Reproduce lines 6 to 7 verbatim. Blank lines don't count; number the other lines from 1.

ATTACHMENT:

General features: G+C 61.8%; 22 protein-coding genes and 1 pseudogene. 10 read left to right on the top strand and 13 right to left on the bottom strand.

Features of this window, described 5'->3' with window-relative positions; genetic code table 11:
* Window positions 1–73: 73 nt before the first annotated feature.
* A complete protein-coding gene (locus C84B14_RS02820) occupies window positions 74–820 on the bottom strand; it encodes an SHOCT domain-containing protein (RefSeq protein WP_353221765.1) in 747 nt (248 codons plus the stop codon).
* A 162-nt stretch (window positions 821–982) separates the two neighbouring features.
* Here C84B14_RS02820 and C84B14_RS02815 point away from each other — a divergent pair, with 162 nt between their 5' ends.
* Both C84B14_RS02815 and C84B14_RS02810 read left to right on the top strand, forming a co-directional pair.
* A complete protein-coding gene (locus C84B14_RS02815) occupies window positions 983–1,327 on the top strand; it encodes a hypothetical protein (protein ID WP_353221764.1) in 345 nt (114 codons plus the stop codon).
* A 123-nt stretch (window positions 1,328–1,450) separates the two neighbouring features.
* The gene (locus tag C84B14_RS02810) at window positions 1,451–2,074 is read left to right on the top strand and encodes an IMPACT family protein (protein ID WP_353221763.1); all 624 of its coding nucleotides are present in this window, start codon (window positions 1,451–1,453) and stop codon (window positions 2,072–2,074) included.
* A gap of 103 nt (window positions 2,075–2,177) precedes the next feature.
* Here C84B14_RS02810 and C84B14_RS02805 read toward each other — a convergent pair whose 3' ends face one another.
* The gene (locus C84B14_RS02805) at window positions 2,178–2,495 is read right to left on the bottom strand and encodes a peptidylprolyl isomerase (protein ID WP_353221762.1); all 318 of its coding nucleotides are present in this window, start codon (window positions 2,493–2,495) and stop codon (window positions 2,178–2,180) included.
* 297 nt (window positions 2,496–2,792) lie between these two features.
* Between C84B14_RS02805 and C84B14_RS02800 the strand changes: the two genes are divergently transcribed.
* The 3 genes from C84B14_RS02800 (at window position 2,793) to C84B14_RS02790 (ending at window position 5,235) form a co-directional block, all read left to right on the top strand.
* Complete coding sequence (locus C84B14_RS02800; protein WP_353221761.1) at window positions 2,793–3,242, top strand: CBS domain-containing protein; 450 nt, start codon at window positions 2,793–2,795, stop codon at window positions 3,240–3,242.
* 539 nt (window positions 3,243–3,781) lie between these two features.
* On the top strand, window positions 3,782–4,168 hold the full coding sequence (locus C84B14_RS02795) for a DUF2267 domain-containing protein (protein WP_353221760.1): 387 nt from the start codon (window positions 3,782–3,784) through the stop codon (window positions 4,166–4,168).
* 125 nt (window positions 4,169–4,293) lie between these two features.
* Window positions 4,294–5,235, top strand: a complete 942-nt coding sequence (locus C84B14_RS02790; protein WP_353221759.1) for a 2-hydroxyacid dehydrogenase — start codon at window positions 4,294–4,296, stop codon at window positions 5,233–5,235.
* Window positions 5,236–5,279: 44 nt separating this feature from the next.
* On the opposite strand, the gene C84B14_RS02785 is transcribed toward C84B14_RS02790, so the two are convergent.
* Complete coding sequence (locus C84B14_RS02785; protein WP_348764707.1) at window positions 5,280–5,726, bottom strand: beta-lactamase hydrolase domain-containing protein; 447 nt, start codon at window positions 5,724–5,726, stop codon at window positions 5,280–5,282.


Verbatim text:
* Here C84B14_RS02820 and C84B14_RS02815 point away from each other — a divergent pair, with 162 nt between their 5' ends.
* Both C84B14_RS02815 and C84B14_RS02810 read left to right on the top strand, forming a co-directional pair.